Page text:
This activity was captured from an Apple iPhone running iOS 16.4.1, and the web traffic to www.pcapworkshop[.]net was generated using Apple’s Safari mobile web browser on April 10, 2023. The TCP stream for this web traffic is shown below in Figure 15, highlighting the User-Agent line that identifies the device and OS version.
Since more websites are using HTTPS, this method of host identification has become increasingly difficult, because HTTP headers and content are not visible in encrypted HTTPS traffic. However, for those who find unencrypted HTTP web traffic during their investigation, this method can provide more information to help identify a host.
Perhaps the most important information when resolving an incident is determining the user associated with an infected host. For Windows clients in an AD environment, we can determine the user from user account names in Kerberos traffic.
Let’s return to our third pcap Wireshark-tutorial-identifying-hosts-and-users-3-of-5.pcap and open it in Wireshark.
This pcap is from a Windows host in the following AD environment:
- Domain: www.pcapworkshop[.]net
- Network segment: 172.16.1[.]0/24 (172.16.1[.]0 - 172.16.1[.]255)
- Domain controller IP: 172.16.1[.]16
- Domain controller hostname: PCAPWORKSHOP-DC
- Segment gateway: 172.16.1[.]1
- Broadcast address: 172.16.1[.]255
- Windows client: 172.16.1[.]141
While this is an environment with both IPv4 and IPv6 enabled, the Kerberos traffic is IPv4 only.
Open the pcap in Wireshark and filter on kerberos.CNameString. Select the first frame. Go to the frame details section and expand the lines, as shown in Figure 16. Select the line with CNameString: desktop-hsjd5r8$ and apply it as a column.
This will create a new column titled CNameString. Scroll down to the last frames in the column display. The CNameString column reveals a user account name for rene.mccollum in traffic between the domain controller at 172.16.1[.]16 and the Windows client at 172.16.1[.]141, as noted below in Figure 17.
Besides Kerberos traffic, we might find a first and last name or other identifiers of the user in Lightweight Directory Access Protocol (LDAP) traffic. Use the following Wireshark filter:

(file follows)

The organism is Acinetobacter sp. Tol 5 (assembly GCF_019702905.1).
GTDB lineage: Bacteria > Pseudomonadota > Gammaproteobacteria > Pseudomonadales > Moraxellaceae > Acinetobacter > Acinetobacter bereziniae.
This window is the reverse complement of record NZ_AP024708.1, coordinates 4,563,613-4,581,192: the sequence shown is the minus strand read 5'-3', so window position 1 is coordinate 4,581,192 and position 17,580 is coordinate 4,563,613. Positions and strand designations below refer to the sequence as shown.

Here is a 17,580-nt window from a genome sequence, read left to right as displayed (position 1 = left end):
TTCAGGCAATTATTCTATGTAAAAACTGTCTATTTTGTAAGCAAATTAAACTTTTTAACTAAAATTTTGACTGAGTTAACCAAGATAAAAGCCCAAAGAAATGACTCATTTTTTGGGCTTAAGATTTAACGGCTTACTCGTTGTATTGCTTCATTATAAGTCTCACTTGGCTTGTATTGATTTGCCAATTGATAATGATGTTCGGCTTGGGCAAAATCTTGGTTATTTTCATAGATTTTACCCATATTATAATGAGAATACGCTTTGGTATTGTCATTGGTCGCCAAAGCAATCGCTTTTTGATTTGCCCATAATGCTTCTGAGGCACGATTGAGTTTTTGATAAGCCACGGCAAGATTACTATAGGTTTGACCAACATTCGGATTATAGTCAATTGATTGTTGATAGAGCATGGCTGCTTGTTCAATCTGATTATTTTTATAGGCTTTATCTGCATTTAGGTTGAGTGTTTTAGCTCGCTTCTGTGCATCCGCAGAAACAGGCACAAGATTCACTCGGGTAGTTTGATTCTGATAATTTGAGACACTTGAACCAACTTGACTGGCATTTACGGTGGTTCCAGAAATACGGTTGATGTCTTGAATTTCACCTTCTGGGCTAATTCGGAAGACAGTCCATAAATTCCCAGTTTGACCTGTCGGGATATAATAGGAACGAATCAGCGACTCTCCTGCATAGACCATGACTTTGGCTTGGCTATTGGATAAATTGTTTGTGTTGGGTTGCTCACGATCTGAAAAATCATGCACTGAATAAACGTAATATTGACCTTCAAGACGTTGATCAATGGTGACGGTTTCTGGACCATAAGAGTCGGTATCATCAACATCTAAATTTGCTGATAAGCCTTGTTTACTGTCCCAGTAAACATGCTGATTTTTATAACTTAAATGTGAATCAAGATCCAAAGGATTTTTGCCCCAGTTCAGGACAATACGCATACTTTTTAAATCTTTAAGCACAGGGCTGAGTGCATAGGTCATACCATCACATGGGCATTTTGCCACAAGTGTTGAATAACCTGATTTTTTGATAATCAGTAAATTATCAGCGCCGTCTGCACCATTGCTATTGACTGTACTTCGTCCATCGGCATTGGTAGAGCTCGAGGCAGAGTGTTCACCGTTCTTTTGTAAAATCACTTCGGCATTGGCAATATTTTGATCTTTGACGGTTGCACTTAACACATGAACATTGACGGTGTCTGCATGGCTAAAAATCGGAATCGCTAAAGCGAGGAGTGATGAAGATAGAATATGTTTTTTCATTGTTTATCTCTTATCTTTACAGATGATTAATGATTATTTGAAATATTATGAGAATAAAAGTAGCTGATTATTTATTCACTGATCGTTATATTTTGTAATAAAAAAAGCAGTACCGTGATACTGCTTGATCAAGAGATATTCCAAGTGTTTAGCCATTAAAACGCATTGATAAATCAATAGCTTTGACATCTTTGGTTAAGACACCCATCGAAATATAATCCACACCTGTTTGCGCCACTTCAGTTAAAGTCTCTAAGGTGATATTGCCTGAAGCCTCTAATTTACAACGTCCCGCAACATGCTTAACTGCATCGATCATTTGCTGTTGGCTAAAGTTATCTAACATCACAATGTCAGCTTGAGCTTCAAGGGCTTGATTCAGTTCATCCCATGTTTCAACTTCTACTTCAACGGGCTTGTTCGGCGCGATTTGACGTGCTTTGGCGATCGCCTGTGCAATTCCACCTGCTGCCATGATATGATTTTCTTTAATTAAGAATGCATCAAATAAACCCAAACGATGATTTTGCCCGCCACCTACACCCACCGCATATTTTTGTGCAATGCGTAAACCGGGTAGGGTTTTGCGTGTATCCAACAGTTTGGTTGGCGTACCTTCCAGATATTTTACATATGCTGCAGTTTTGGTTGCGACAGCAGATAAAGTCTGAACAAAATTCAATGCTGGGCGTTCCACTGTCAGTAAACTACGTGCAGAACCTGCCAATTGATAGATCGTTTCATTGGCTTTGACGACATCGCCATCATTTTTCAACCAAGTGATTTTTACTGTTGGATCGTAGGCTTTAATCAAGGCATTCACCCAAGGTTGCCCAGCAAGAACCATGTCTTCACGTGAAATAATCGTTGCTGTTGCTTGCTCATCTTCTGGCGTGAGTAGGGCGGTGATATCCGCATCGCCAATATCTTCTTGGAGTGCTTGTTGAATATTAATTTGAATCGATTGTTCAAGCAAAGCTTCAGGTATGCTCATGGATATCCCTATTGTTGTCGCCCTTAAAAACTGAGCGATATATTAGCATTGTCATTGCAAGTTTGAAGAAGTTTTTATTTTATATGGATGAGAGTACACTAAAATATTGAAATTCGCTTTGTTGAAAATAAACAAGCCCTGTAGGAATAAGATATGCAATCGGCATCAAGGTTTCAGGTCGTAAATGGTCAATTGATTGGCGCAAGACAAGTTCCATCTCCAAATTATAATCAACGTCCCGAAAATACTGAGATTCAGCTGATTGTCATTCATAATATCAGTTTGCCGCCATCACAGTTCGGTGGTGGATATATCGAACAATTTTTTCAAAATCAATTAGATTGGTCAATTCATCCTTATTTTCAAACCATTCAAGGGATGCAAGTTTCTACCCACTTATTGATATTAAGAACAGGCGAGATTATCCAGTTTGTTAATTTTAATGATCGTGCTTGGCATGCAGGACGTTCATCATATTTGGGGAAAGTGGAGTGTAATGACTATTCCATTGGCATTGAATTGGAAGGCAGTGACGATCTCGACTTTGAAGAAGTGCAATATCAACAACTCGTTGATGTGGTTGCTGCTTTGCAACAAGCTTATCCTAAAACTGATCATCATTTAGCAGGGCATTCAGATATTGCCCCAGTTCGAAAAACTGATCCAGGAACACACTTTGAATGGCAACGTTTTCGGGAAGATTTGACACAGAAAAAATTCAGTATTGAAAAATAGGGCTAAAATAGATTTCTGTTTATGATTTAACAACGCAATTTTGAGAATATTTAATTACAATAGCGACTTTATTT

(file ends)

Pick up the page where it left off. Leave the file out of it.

ldap contains "CN=Users"
This should reveal the string "CN=Rene McCollum, under the Info column, as shown below in Figure 18.
The default hostname for Windows 10 and Windows 11 computers is a 15-character string that starts with DESKTOP- and ends with seven random alpha-numeric characters.
Search for this identifier in our third pcap using ip contains "DESKTOP-" in the Wireshark filter. This finds the plaintext ASCII string DESKTOP- in any traffic at the IP layer or higher. For example, this search would find if the string appears in TCP from SMB or Kerberos activity, but it also includes traffic that uses UDP like DNS or DHCP.
After applying this filter, review the Info column, as shown below in Figure 19.
This search is case sensitive, and this identifier also appears as a lower-case string in our pcap.
An even better way to find the DESKTOP- string is to clear the Wireshark filter and use the Find Packet function under Wireshark’s Edit menu, as shown below in Figure 20.
This brings up Wireshark’s search panel immediately under the search filter bar. Select “Packet Details” and “String” as our search options before typing desktop- as the search string. See Figure 21 for an example.
Each time we click the Find button in our search panel, the string is highlighted in the frame details section, as noted above in Figure 21.
Properly identifying hosts and users from network traffic is essential when investigating an infected host. Following the methods from this tutorial, we can better utilize Wireshark to help identify affected hosts and users.
Our next tutorial in this series reviews how to export objects from a pcap.
- Wireshark Tutorial: Changing Your Column Display - Unit 42, Palo Alto Networks
- Wireshark Tutorial: Display Filter Expressions - Unit 42, Palo Alto Networks
- Wireshark Tutorial: Exporting Objects From a Pcap - Unit 42, Palo Alto Networks
- Wireshark Tutorial: Decrypting HTTPS Traffic - Unit 42, Palo Alto Networks
- Wireshark Tutorial: Wireshark Workshop Videos Now Available - Unit 42, Palo Alto Networks
- Full list of Wireshark Tutorials and Quizzes - Unit 42, Palo Alto Networks